Policing Post-Conflict Regions: A New Zealand Initiative: Katie McKone Reports on New Zealand Police Involvement in Community Policing Workshops in a Strife-Torn Part of Indonesia

By McKone, Katie | New Zealand International Review, November-December 2008 | Go to article overview

Policing Post-Conflict Regions: A New Zealand Initiative: Katie McKone Reports on New Zealand Police Involvement in Community Policing Workshops in a Strife-Torn Part of Indonesia


McKone, Katie, New Zealand International Review


A group of military-clad officers, laden with gold badges and lapels, stand to attention in the hot, stuffy room at the police headquarters in Ambon, Maluku. The sound of boots slamming together as they salute those higher up in the hierarchy echoes down the corridors. The ancient air conditioning machine groans in the corner, and the desks--resembling those out of a primary school classroom--are lined around the outside.

At the front of the room on a raised platform sit three New Zealand police officers, looking somewhat in awe of the happenings before them--the military formalities unlike anything seen back home.

Senior Sergeant Anne-Marie Fitchett, from the police training college in Porirua, Sergeant Mark Veale, from Auckland, and Inspector Tim Haughey, based at the New Zealand Embassy in Jakarta, were in Ambon for two weeks recently running a community policing workshop with the Indonesian National Police.

The INP welcomed them with open arms--chief Brigadier General Mohammad Guntur stating at the opening ceremony that he was pleased to have 'new brothers and sisters' to share experiences of community policing. 'We have many islands and cultures in Maluku, a similar situation to New Zealand I think, and we hope that this sharing of information will be useful in improving our capabilities.'

[ILLUSTRATION OMITTED]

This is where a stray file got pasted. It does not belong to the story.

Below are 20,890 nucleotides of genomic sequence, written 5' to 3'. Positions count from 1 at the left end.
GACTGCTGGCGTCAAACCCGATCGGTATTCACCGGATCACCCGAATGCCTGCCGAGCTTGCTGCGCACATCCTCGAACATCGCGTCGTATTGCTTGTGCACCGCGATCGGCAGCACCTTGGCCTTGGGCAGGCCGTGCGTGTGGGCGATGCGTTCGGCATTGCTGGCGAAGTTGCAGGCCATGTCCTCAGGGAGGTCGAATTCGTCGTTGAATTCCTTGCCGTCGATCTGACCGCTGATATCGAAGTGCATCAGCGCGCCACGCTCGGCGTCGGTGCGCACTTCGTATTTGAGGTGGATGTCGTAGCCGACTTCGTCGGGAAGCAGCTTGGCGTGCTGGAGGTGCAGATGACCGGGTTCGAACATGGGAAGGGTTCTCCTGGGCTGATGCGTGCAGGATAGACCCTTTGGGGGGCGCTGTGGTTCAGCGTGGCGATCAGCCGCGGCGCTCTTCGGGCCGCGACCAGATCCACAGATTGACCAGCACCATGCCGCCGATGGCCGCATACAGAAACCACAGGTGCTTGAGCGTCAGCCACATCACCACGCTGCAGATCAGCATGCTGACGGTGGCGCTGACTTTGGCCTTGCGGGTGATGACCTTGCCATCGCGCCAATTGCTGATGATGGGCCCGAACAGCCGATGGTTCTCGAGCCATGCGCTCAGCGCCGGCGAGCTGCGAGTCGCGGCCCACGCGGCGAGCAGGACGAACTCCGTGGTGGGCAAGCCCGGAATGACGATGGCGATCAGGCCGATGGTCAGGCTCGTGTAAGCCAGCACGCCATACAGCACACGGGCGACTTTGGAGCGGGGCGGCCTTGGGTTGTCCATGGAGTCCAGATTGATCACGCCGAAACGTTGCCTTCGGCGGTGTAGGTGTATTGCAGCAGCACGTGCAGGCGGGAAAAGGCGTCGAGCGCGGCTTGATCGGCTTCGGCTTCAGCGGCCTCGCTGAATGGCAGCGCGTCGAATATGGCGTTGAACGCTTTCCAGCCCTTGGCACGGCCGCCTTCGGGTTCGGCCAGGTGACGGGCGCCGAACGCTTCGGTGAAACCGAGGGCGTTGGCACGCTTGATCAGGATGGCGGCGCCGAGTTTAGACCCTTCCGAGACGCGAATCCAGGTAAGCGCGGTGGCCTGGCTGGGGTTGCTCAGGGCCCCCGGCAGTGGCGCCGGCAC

Over 120 Indonesian national police officers from the Maluku province attended the workshops, to learn more about a form of policing which aims to pre-empt violence and serious crime.

Maluku experienced five years of continual conflict beginning January 1999, fuelled mainly by religious and ethnic rivalry. The population was segregated into strict Muslim and Christian zones, with murder, rioting and displacement becoming widespread.

Four years on from the end of the conflict and the region has achieved a state of peace. However, the scars are still clearly visible--burnt out churches and mosques remain as stark reminders of the bloodshed, and many villages are still separated on the basis of religion.

It is hoped community policing will help avoid any future conflict of this nature, through capacity development, cohesion and establishing relationships with the people. General Mohammad said he hoped the visiting officers could advise his men about how to diffuse disputes within villages, such as those over land ownership.

   One big challenge here is if there are
   disputes, as the people in Maluku
   often try to solve them through violence,
   and physical confrontation.
   That's why we're trying to implement
   this (community policing) to prevent
   that from happening. I'm afraid
   something like the conflict will happen
   again in the future. There are
   some terrorists and separatists here
   [in Maluku] that would like another
   conflict.

Independent role

The Indonesian National Police was under the military for 32 years, and became independent in 1999 during the reform era. However the military 'power' mentality is proving difficult to shake, with trust between the community and the police still some way from being achieved.

Inspector Haughey acknowledged that the New Zealanders were not experts in the field; rather they were there to 'share experiences'.

   The Indonesian police can take from
   it what they want and adapt it to their
   local needs. There are many different
   versions of community policing out
   there and ours is just one of them.

According to Sergeant Veale, 'Five or six years ago New Zealand police realised they were missing the elements of community policing, but we have turned a corner now. We are not here [in Maluku] to tell them what they should be doing, but to share with the INP what our model of community policing entails. I mean we certainly hope to learn from them as well.'

National manager community policing Superintendent Bill Searle said no country could claim to be perfect at community policing--

   and we are certainly not perfect. … 

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